Seth Godin’s Akimbo: A Quantum Theory of Customers

In his Akimbo podcast, Seth Godin teaches us how to adopt a posture of possibility, change the culture, and choose to make a difference. Here are my takeaways from the episode.

In this podcast, Seth discusses how customer service is similar to quantum physics and how to perform customer service effectively.

An element will exhibit a discrete quantum state in an environment. That element can move from one quantum state to another, and they do so by either taking energy or giving off energy.

We can think of customer service as having a similar analogy. Within the quantum universe of customer service, a customer can move from one state to another. Some customers are fans, and some customers are haters. Most customers, however, exhibit a state of indifference.

When an external event or force affects a customer, that force or change might change a customer’s feelings about us from one state to another. When that happens, the change of the state in which the customer is about to move into is the moment when an effective customer service approach counts.

When we look at the distribution of reviews on Yelp or Amazon, we will not see the typical, normal distribution curve. We will most likely see a bi-modal distribution, with one big hump at one end and one big hump at the other end of the curve.

Most of the time, customer service worth investing in is either about moving somebody from the indifference state to the raving fan. Another effective way of practicing customer service is to mollify a customer who might go from indifference to a disgruntled hater of the product or service.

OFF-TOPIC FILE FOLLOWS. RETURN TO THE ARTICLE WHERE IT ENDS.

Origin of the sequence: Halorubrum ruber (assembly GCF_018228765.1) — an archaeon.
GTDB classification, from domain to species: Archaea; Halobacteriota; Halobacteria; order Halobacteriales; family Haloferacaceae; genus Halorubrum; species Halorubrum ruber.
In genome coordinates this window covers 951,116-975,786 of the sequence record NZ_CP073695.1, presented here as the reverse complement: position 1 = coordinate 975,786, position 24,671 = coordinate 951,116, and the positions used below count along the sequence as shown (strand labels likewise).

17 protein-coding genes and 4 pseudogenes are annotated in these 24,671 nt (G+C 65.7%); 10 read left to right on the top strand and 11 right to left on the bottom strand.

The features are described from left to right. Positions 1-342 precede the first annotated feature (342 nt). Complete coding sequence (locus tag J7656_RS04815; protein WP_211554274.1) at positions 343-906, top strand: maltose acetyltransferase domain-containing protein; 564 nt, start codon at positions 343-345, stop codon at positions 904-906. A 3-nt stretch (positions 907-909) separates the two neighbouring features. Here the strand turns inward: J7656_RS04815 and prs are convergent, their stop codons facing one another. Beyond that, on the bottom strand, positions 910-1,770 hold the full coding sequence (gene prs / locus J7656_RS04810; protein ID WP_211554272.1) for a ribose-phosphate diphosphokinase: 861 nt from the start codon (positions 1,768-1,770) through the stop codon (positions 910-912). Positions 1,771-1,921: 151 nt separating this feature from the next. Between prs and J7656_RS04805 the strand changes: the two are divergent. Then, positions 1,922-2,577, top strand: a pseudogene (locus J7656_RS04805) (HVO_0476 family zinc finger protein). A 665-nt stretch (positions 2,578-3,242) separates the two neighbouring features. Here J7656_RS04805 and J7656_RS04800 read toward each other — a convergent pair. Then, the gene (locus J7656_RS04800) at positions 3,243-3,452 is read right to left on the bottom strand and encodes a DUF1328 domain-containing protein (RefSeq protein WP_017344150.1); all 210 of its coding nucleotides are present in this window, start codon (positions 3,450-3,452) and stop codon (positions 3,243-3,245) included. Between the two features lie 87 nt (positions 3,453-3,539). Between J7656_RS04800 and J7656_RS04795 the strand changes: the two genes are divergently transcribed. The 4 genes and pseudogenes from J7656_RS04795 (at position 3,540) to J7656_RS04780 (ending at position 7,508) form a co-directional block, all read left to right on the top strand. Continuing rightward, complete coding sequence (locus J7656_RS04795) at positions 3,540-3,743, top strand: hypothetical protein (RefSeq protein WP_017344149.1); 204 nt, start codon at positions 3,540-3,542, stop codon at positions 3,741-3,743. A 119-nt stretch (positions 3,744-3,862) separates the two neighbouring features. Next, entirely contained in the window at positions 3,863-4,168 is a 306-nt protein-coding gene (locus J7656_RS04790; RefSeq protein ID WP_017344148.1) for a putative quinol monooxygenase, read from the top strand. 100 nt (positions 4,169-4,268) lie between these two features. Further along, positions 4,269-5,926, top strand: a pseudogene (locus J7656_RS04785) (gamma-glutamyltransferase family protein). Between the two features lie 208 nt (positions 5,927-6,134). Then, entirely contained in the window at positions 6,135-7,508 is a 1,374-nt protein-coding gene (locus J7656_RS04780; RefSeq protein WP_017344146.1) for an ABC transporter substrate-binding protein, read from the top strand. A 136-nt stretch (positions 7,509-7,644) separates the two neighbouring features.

However, most organizations do not see customer service as a valuable tool in managing a customer’s emotional state to the organization’s advantage. Most organizations treat customer service as a chore that is best to be minimized for cost-saving reasons. When we treat all customers the same without paying the necessary attention, we will be wrong almost all the time. We end up spending money on the wrong things and disappointing the people we are hoping to turn into raving fans.

Before we can be effective at doing customer service, we need to figure out what to do with “customer service triage.” We need to be able to sort customer service cases into three groups.

The first group has customers who will remain cheerful and loyal, no matter what we do. The second group has the customers who will not be satisfied and remain unhappy, no matter what we do. The third group has the customers who will respond positively to our actions by either moving from the state of indifference to a fan or moving from the negative state to a state of indifference. The more accurate we can differentiate the grouping, the more effective we can practice customer service.

Organizations need to figure out, based on behavior clues and analysis of the lifecycle, which customer is in a quantum state that can be adjusted. The opportunity here is to treat different people differently and get smart about what it means to be different. The art of this is to realize that what makes something a purple cow or makes it remarkable.

If we designed our product/service right in the first place, we could create something worth talking about. On occasions when we stumble, we also knew what proactive effort we can take to turn the stumble into a win that people insist on talking about it.

To do customer service well, there is a role for human intervention. It needs to be human intervention based on the understanding that different people want different things in different moments.

It will take an understanding that the customer in front of us is at this moment about to make a decision. Once they decide how to interact with us, it’s not going to be easy to fix it in the future. Knowing that and acting on it is a chance to make things better right at the critical moment.